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Profile  [4B]  Research-related activities of institutions

Country outlines  [AT] [BE] [BG] [CY] [CZ] [DE] [DK] [EE] [ES] [FI] [FR] [HU] [IE] [IT] [LT] [LV] [MT] [NO] [PL] [PT] [RO] [SE] [SI] [SK] [UK]

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Research carried out in institutions related to VET and HRD forms part of several activities. These can be directed towards policy and practice, in particular administration, information, consulting/ services and development, or focus on academic and scientific activities, above all advanced-level teaching. The following analysis draws on an initial collection of 'main research centres, including bodies, departments and units within universities' (see Overview, aspect 4). Research activities within these institutions vary a great deal in terms of objectives and proportion. The resulting sample (333 institutions of 25 countries) was analysed, on the basis of the institutions' home pages, with regard to the major activities carried out in the institution concerned. This analysis is a follow-up of an earlier study covering European countries as a whole (see Issues arising from an institutional analysis of HRD/VET research). 

The diagram below presents an overview of the research-related activities across the 333 institutions. The proportion for each activity is derived from the sum total of activities (n=402) in these institutions. In these relationships, the activity concerned may dominate or complement research or be of equal standing. In a lot of cases, two or more activities are combined within individual institutions, although this is not reflected in the diagram. Nevertheless, even the simplified overall structure shows the extent to which VET/HRD research is interlinked with other activities. The evidence as a whole suggests a highly interactive character of European VET/HRD research. 
 

Administration
+ research
(13%)
Information
+ research
(7%)
Consulting
+ research
(16%)
Development
+ research
(19%)
Teaching
+ research
(28%)
Research
on its own
(17%)

In the following analysis, the research-related activities of institutions are broken down into two types:

  • Research involved in (or linked with) activities directed towards policy and practice, including administration, information, consulting/ services and development; 
  • Research as part of academic/ interdisciplinary activity, including both advanced-level teaching and research on its own.
In the map below, the balance between these two types is presented in three patterns, which characterise the institutional activities in each country (see definition of patterns in the legend on the right).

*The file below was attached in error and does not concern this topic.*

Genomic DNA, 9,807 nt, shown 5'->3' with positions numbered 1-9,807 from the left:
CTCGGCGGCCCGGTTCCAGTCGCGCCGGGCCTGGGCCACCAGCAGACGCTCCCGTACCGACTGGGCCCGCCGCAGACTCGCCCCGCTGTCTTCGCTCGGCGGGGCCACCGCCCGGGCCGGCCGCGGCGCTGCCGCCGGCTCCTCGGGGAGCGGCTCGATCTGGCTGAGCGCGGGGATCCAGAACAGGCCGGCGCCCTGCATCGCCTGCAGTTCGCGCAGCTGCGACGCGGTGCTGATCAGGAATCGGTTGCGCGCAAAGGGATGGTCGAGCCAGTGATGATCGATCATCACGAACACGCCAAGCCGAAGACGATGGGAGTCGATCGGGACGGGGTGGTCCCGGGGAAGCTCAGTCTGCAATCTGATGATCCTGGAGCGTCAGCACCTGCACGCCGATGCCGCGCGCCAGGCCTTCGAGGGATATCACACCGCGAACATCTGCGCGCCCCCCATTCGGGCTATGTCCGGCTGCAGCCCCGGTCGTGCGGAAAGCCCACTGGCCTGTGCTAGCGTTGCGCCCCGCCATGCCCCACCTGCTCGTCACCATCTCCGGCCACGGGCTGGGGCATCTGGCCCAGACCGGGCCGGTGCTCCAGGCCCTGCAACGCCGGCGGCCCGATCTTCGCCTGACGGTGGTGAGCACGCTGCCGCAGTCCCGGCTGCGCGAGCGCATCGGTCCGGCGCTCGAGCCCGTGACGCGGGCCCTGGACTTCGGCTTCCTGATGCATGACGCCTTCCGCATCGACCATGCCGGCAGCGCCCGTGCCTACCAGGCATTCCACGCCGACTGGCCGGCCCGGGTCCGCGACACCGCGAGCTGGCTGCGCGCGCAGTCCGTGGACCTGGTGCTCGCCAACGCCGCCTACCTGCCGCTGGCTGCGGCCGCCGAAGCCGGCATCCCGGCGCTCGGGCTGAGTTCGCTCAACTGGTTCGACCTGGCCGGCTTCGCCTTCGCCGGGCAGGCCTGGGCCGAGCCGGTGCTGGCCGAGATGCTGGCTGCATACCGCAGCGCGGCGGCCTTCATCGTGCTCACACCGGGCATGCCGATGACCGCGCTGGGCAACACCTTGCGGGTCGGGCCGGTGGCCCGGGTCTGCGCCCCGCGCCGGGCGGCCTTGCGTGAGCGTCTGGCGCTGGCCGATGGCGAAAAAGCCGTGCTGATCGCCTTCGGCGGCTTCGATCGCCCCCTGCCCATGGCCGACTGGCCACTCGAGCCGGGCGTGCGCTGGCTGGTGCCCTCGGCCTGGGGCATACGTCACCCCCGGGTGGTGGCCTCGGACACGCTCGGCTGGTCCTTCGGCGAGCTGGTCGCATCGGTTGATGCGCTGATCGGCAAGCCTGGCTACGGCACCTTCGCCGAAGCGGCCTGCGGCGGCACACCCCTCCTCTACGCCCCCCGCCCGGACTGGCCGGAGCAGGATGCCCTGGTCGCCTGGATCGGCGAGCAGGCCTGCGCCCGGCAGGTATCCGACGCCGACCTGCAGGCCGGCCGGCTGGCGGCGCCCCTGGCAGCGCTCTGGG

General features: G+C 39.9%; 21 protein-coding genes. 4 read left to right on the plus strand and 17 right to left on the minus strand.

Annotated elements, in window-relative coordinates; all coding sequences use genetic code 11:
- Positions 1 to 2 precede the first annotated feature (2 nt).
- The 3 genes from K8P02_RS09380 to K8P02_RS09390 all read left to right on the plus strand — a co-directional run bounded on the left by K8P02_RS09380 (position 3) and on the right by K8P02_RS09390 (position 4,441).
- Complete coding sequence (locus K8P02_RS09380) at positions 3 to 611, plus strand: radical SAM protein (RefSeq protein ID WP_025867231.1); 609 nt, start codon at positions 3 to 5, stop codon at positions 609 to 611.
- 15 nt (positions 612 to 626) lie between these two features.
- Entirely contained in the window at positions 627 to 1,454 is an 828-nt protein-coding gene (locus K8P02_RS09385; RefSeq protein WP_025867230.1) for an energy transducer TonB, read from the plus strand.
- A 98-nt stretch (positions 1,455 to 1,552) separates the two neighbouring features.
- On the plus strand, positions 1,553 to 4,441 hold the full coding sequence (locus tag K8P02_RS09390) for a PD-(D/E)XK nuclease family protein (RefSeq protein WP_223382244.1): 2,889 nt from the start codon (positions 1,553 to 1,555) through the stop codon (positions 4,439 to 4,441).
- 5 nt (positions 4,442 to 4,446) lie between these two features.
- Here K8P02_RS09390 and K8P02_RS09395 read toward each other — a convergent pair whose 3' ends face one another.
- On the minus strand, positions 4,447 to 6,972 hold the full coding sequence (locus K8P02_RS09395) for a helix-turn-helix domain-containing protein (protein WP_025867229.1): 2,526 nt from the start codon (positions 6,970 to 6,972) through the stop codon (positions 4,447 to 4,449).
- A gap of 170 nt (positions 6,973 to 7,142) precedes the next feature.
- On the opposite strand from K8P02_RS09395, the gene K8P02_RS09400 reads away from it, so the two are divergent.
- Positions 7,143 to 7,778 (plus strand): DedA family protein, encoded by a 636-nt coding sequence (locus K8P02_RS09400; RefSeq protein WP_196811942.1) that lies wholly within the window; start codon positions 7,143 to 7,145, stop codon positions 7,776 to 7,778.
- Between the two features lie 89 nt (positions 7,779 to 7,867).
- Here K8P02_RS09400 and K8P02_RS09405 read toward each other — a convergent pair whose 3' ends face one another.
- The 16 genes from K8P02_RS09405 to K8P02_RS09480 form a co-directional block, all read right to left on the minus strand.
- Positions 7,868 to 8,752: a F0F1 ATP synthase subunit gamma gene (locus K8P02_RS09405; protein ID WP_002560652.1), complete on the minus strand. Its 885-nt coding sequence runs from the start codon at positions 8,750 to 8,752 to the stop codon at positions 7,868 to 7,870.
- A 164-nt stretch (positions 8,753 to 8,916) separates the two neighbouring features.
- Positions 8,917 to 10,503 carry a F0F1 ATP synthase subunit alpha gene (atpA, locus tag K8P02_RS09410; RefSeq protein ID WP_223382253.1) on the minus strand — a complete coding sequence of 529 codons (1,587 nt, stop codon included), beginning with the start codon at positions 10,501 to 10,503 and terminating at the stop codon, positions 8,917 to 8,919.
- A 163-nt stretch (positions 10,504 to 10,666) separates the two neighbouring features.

DK
FI
NO
SE
     
             
AT
BE
 
BG
CZ
EE
DE
FR
 
HU
LT
LV
IE
UK
 
PL
RO
SI
SK
             
CY
ES
IT
MT
PT
 
Pattern of research-related activities in institutions
I
(A) Focus on policy/ practice
I
(B) Balance between policy/ practice and academic/ interdisciplinary activities
I
(C) Focus on academic/ interdisciplinary activities
 

As the map shows, three patterns of institutional activity related to VET/HRD research are found across European countries: In pattern A, the research-related activities are focused on policy and/or practice (including administration, information, consulting/ services and development), in pattern C, on the other hand, research is mostly carried out as part of academic and/or interdisciplinary activities (including both advanced-level teaching and research on its own). In pattern B, there is an overall balance between research-related institutions of type A (orientation towards policy and/or practice) and type C (academic and/or interdisciplinary activities).
   The total number of countries is fairly evenly distributed according to the three patterns. In terms of regions, however, there is an obvious concentration among the Northern countries (DK, FI, NO, SE) on pattern C, focusing on academic and/or interdisciplinary activities, while the other regions include this pattern in only a few cases (AT, ES, SK). The focus on pattern C in Northern Europe may be due to the strong involvement in these countries of VET/HRD research in lifelong learning and other holistic concepts which are pursued in institutions of higher education and research. 
   The opposite pattern (A), referring to a focus on policy or practice, could be associated with a predominant involvement of institutions in promoting VET/HRD provision in the country concerned. Examples of this pattern can be found particularly in Central-Eastern Europe, where countries are in a transition stage (BG, LV, PL, RO, SI), partly in Southern Europe (CY, PT) but also in Western Europe (DE, UK). 

NOTE: The Profile of national research is based on a comparative analysis of selected activities in 25 European countries (see Overview). This data has been compiled from the national reports prepared by the Cedefop ReferNet in 2006 and subsequently published by Cedefop (see Introduction and Reference). 

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Editor: Sabine Manning  © WIFO